The T-100 was a twin-turreted Soviet heavy tank prototype, designed in 1938–39, which led to the development of the Kliment Voroshilov tank (KV-1). The T-100 was designed to be a super-heavy breakthrough tank by N. Barykov’s OKMO design team at S.M. Kirov Factory No. 185 in Leningrad.
The project was initiated by the Red Army’s need to replace the aging five-turreted T-35 tank based on combat experience in the Spanish Civil War. One of the lessons the Red Army drew from this conflict was the need for heavy ‘shell-proof’ armor on medium and heavy tanks. Although the T-35 was never used in Spain, its thin armor was vulnerable to the small towed antitank guns and gun-armed tanks encountered there by Soviet T-26 and BT tanks.
The T-100 was in direct competition against the very similar SMK heavy tank, by Lt-Col Zh. Kotin’s team at the Leningrad Kirovsky Factory. The original specification was for a five-turreted “anti-tank gun destroyer” which would resist 37mm guns at any range and 76.2mm guns at 1,200 m. Both design teams objected to the antiquated multi-turreted design, and the requirement was reduced to two turrets before serious design work began. Both tanks had some modern features, including thick, welded armor, radios, and torsion bar suspension.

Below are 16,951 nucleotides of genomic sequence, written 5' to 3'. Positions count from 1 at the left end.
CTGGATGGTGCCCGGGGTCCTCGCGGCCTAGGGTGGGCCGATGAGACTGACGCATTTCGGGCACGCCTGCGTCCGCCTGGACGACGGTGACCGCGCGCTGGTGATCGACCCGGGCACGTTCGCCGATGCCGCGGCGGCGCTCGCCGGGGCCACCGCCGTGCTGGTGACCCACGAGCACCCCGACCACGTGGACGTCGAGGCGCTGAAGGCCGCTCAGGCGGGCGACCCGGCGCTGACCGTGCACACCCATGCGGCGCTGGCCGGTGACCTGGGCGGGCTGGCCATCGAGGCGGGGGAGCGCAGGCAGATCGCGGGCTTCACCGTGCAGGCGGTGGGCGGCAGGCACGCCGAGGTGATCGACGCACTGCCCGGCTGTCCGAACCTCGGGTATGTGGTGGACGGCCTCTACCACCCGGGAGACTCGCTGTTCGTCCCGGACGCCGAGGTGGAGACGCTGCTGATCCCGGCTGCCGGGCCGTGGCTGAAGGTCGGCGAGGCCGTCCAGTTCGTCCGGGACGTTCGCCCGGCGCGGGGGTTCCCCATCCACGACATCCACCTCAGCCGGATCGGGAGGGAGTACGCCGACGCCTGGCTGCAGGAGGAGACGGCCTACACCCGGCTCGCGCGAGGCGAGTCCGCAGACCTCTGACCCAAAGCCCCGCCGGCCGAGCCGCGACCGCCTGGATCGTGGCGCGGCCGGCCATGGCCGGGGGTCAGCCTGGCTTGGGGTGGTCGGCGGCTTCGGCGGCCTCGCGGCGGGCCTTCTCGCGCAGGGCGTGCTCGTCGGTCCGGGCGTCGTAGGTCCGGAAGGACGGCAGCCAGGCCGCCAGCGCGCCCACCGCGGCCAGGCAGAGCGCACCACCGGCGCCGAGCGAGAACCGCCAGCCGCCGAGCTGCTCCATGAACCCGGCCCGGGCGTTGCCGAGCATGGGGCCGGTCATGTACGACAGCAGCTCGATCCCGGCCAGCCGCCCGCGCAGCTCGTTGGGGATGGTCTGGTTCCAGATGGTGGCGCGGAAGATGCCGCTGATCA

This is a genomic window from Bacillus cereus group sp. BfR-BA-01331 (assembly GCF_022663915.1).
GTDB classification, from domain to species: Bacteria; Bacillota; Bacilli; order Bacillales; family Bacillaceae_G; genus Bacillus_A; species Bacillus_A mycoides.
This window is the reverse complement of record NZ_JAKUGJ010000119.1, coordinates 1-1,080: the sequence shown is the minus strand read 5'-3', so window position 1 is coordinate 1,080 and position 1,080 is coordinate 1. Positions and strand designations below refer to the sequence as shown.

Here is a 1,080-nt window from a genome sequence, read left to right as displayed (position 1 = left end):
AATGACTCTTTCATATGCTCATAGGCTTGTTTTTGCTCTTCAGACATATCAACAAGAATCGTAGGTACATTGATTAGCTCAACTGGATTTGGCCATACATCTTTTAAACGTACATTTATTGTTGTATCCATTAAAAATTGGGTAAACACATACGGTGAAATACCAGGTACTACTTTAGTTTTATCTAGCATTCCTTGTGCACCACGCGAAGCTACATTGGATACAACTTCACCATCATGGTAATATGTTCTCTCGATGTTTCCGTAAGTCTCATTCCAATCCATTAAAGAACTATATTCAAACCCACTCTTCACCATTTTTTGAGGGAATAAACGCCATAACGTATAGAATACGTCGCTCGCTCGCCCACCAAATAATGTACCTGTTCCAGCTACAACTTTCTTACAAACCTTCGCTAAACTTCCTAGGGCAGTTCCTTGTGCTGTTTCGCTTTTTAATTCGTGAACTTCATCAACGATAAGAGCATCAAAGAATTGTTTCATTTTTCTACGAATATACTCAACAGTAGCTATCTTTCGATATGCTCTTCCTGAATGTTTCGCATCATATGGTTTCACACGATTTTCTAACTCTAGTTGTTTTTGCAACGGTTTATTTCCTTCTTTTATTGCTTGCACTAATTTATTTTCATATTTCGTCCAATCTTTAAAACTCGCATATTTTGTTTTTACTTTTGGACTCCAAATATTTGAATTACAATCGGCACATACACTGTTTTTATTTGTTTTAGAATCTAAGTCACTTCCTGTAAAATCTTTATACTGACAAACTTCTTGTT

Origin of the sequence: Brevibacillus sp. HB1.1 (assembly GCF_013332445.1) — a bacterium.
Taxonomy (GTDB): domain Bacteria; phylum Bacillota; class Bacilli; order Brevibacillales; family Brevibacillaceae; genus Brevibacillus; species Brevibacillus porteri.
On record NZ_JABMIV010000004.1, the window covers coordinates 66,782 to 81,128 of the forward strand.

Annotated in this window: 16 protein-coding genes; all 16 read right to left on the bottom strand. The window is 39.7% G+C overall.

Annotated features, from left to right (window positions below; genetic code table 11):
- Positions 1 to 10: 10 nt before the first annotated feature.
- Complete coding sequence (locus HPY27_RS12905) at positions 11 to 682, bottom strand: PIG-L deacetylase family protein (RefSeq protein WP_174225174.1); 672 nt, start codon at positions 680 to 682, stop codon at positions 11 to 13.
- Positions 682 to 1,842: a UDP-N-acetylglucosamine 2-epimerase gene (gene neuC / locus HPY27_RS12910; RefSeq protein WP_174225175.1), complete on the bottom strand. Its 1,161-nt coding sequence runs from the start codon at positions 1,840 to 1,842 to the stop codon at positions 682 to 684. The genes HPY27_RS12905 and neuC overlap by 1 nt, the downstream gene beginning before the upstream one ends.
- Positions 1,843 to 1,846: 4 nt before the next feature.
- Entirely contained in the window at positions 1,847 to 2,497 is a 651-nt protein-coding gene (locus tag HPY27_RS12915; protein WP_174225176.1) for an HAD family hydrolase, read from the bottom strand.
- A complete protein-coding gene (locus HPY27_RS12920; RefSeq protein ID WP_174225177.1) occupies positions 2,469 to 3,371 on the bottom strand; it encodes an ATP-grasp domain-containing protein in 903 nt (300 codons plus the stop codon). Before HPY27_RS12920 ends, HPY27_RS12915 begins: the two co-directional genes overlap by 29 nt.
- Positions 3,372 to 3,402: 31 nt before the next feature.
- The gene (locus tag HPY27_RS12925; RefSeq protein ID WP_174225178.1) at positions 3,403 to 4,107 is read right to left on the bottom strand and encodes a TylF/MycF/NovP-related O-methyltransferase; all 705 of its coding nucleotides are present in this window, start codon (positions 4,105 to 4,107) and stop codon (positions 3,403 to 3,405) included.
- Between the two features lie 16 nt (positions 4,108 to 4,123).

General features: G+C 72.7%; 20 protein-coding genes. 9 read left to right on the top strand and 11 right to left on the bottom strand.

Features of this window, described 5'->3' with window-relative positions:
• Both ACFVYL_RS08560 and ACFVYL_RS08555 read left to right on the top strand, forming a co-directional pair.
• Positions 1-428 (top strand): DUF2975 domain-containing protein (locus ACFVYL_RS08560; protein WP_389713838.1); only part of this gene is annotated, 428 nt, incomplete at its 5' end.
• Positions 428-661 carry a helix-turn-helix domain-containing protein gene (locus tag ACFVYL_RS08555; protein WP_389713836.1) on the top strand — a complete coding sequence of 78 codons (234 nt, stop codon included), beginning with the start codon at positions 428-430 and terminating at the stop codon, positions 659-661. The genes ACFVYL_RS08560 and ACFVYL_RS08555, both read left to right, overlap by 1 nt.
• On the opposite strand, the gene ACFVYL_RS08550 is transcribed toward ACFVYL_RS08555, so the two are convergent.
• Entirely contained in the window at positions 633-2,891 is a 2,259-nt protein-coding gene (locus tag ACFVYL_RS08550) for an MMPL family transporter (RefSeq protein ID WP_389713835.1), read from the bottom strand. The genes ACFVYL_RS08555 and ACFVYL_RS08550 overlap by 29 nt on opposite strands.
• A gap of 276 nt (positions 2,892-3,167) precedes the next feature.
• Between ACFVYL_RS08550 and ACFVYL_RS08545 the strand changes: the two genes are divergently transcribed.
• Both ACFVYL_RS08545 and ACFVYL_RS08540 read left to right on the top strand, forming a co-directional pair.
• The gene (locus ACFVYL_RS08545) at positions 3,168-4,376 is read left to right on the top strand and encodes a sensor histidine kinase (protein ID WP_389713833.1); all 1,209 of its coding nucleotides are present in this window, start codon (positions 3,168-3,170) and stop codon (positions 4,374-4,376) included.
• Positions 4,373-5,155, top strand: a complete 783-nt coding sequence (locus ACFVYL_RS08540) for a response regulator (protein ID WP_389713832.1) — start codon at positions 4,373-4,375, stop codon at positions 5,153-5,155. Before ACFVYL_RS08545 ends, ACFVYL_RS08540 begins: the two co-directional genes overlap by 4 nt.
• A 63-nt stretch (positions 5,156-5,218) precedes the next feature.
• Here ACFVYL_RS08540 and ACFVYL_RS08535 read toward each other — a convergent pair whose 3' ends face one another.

The T-100 tank sported two turrets placed on a very long chassis. The front turret, mounting a 45mm antitank gun, was placed at a lower elevation than the other, thus giving the front turret a limited area of fire. The top turret, mounting a 76.2mm gun, was able to turn a full 360 degrees. The multi-turret design concept had been common in the 1930s, reaching its extreme with the British Vickers A1E1 Independent and the Soviets’ own derivative T-35.
Kotin received permission to enter a third design into the competition, the single-turreted KV tank, was much more modern, with a single large turret housing a dual-purpose gun.
The prototype T-100 tank was briefly tested in the Soviet invasion of Finland in 1939 without success. It was never put into production, due to the archaic design concept, poor mobility, and the availability of a far superior alternative, the KV series. It did lead to the SU-100Y self-propelled gun, which did not go into production, although the prototype was used in the defence of Moscow in 1941.